My new squad was still a performance-based organization focused on achieving results, but also treated Soldiers as real people. Leaders got to know us on a personal level, took an interest in us and our families, and created an environment where we developed strong social and vertical cohesion and trust. It is in this environment — where I trusted my subordinates, peers, and higher leadership, and knew they valued me as a person — I finally reported my sexual assault for the first time.
Combating Sexual Assault
Sexual assault and harassment deteriorate unit cohesion, but the inverse is also true — unit cohesion reduces instances of sexual assault/harassment (Salas et al., 2015). SLs/TLs can change the culture in which their Soldiers operate. “Soldier care” is not merely an Army buzzword, but an effective leadership strategy that can enhance all aspects of cohesion to successfully change a culture. The act of spending time getting to know your Soldiers, discussing sexual harassment, and taking a thoughtful and deliberate approach to SHARP training can reduce SHARP violations within your squad/team while also establishing a foundation of trust.
In an effort to raise public awareness and affect change, grassroots movements have sprung up across social media following the murder of Fort Hood Soldier Vanessa Guillen. The hashtag #IAmVanessaGuillen went viral on multiple social media platforms last year, where Soldiers and veterans alike shared their stories of being sexually assaulted or harassed — many for the first time. This gave survivors a cathartic voice and one that is being used to push for renewed legislation regarding sexual assault and harassment (Correll, 2020; Kirk-Cuomo, 2020).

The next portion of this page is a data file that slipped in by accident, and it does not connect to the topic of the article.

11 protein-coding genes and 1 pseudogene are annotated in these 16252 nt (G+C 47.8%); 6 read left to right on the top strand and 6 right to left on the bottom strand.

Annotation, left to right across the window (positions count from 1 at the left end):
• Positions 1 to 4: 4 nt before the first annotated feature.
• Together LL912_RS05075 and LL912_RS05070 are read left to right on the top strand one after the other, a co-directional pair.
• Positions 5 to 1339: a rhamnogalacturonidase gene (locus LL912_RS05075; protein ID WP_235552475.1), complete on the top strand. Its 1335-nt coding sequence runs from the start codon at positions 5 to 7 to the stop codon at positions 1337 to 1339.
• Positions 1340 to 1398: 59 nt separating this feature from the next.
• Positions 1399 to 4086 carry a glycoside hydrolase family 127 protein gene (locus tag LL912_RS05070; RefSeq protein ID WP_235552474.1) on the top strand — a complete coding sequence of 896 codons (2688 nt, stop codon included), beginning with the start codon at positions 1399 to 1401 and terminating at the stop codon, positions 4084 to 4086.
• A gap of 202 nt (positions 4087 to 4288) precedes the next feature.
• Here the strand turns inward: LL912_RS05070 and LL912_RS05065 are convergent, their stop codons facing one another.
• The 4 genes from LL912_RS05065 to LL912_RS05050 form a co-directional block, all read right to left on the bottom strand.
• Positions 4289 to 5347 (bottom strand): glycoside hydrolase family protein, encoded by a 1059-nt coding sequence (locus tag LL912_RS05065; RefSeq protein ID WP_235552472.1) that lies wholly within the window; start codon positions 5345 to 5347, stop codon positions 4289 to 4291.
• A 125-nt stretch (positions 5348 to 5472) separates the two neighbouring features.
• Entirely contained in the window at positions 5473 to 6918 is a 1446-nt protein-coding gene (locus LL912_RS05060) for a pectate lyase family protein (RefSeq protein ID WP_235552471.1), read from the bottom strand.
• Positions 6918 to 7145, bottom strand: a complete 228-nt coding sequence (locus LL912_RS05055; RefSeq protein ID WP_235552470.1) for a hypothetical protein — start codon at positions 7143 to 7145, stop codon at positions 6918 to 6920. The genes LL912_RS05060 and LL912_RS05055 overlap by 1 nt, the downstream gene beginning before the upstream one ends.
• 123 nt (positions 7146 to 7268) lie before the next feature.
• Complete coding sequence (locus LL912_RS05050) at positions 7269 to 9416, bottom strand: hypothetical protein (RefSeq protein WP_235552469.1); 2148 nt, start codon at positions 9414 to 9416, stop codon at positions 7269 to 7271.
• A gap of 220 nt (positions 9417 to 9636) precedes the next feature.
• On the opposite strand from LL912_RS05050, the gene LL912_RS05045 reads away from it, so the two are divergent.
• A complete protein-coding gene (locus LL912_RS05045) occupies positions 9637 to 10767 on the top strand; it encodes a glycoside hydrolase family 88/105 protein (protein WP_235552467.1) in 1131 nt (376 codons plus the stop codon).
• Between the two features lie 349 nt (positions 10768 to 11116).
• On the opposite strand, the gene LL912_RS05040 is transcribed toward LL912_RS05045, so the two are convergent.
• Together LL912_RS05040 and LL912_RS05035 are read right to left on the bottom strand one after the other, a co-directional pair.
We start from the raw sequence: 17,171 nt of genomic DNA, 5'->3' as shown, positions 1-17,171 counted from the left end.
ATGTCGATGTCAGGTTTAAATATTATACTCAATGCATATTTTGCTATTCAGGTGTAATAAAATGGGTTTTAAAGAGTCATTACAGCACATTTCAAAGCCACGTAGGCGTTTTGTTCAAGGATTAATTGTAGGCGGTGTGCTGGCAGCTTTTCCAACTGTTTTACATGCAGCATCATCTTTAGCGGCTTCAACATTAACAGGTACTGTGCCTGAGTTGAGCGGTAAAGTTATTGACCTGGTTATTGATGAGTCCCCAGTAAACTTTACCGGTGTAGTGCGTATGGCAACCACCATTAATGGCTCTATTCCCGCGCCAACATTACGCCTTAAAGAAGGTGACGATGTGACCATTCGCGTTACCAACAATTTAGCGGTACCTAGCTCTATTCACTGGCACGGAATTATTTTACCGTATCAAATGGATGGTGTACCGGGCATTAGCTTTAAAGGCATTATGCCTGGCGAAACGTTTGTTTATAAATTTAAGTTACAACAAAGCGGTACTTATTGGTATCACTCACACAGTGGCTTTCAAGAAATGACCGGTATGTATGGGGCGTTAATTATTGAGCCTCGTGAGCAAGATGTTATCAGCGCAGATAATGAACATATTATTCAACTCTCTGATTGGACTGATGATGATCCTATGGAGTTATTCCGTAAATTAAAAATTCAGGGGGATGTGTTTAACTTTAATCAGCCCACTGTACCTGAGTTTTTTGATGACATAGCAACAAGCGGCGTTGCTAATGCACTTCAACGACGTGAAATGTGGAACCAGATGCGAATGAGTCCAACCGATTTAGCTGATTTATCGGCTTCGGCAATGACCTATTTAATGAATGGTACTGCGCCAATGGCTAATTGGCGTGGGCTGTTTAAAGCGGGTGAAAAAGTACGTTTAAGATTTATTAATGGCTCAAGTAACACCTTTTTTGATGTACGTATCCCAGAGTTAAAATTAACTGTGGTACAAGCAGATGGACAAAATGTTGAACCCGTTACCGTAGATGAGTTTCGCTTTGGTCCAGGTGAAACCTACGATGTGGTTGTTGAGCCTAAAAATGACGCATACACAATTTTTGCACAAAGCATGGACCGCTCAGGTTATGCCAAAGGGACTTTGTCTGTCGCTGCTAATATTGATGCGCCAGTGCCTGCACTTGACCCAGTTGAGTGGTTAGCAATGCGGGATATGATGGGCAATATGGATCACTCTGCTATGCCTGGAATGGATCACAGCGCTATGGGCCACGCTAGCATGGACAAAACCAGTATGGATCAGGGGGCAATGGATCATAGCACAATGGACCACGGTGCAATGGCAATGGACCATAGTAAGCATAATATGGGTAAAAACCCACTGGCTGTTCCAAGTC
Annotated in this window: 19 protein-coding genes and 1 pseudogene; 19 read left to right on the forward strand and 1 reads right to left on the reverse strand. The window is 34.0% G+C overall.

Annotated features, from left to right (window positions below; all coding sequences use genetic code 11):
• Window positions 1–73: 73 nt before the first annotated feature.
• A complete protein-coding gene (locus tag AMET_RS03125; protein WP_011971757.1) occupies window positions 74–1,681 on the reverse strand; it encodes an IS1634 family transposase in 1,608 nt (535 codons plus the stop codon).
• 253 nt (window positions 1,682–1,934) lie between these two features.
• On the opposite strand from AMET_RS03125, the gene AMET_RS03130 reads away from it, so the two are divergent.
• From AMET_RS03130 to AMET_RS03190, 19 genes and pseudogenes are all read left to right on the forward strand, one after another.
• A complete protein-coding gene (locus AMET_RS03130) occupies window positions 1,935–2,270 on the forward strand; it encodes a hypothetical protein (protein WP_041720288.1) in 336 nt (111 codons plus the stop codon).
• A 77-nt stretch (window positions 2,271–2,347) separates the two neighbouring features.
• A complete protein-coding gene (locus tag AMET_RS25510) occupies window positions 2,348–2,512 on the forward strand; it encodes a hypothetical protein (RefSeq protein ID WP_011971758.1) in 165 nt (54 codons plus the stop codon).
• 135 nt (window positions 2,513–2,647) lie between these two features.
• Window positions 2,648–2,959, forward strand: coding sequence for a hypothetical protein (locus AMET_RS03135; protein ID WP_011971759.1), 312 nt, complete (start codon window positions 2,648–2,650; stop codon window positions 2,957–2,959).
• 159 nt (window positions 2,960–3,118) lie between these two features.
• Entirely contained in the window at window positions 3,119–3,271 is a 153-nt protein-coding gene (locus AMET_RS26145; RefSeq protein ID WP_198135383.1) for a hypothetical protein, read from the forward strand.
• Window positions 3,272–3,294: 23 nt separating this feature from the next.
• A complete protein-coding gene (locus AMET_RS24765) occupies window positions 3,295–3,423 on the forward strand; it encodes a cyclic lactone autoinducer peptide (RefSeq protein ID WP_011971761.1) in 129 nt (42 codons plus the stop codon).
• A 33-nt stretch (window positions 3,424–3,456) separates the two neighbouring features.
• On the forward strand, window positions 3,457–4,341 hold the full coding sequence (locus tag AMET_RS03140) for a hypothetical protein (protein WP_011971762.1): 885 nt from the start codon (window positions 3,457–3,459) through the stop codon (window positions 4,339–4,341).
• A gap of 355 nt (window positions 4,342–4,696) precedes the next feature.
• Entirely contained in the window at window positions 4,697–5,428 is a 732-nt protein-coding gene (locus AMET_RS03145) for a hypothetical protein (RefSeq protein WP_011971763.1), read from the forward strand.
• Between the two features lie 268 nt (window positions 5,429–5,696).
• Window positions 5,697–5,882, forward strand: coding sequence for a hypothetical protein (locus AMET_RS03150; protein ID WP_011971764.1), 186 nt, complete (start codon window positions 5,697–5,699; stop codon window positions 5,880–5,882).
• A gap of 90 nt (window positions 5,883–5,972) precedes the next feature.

SLs/TLs do not need to wait for a nationwide grassroots movement to push for change. They can immediately begin developing a unit culture and climate that respects the dignity of all Soldiers by discussing sexual assault and harassment, the SHARP program, and their commitment to it routinely — not merely during annual SHARP training. The open discussions and dialogue will not only publicly display their commitment to an environment free of sexual assault and harassment, but also give survivors and unreported victims an avenue to come forward. Speaking from personal experience, these informal discussions can often have a much greater impact on encouraging reporting than more large-scale formal approaches.
“Do you sit down with your squads? Do you spend time with them?” — Sgt. Maj. of the Army Michael A. Grinston (Lacdan, para. 3)
Sergeant Major of the Army Michael A. Grinston's TIMS initiative centers on small unit cohesiveness starting at the lowest level. The TIMS strategy follows Chief of Staff of the Army Gen. McConville's People First strategy and encourages leaders to build relationships with their subordinates in order to work together and accomplish the mission (Dunlap et al., 2020). The following solutions are ways to both build trust between leaders and subordinates and effectively combat sexual assault and harassment.
One way to build group cohesion is to get to know your Soldiers on a personal level. Monthly counseling is an invaluable tool for speaking to your Soldiers about personal, professional, and organizational goals while providing coaching, counseling, and mentoring, but as NCOs, we must get to know our Soldiers in order to better lead them and foster trust and cohesion (Holmberg et al., 2019). Squad and team events are a perfect opportunity to get Soldiers to interact with one another when they ordinarily might not.
Involve the Community